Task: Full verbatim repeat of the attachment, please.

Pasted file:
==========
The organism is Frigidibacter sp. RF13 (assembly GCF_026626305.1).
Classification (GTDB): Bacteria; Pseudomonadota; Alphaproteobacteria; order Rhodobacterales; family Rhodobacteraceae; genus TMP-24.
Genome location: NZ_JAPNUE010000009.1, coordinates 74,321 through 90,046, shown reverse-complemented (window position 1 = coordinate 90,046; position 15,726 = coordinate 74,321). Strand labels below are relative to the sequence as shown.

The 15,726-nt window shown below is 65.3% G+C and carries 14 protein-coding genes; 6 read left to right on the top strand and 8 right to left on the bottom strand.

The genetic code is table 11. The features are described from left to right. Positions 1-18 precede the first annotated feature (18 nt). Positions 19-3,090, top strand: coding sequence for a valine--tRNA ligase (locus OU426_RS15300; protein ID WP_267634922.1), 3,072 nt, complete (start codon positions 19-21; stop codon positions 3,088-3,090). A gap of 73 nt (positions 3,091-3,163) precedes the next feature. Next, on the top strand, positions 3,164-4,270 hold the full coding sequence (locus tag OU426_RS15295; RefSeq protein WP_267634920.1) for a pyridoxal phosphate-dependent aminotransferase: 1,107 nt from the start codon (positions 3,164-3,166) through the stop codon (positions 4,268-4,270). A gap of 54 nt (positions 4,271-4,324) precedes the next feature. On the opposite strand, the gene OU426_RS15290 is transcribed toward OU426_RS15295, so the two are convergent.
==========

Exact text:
The organism is Frigidibacter sp. RF13 (assembly GCF_026626305.1).
Classification (GTDB): Bacteria; Pseudomonadota; Alphaproteobacteria; order Rhodobacterales; family Rhodobacteraceae; genus TMP-24.
Genome location: NZ_JAPNUE010000009.1, coordinates 74,321 through 90,046, shown reverse-complemented (window position 1 = coordinate 90,046; position 15,726 = coordinate 74,321). Strand labels below are relative to the sequence as shown.

The 15,726-nt window shown below is 65.3% G+C and carries 14 protein-coding genes; 6 read left to right on the top strand and 8 right to left on the bottom strand.

The genetic code is table 11. The features are described from left to right. Positions 1-18 precede the first annotated feature (18 nt). Positions 19-3,090, top strand: coding sequence for a valine--tRNA ligase (locus OU426_RS15300; protein ID WP_267634922.1), 3,072 nt, complete (start codon positions 19-21; stop codon positions 3,088-3,090). A gap of 73 nt (positions 3,091-3,163) precedes the next feature. Next, on the top strand, positions 3,164-4,270 hold the full coding sequence (locus tag OU426_RS15295; RefSeq protein WP_267634920.1) for a pyridoxal phosphate-dependent aminotransferase: 1,107 nt from the start codon (positions 3,164-3,166) through the stop codon (positions 4,268-4,270). A gap of 54 nt (positions 4,271-4,324) precedes the next feature. On the opposite strand, the gene OU426_RS15290 is transcribed toward OU426_RS15295, so the two are convergent.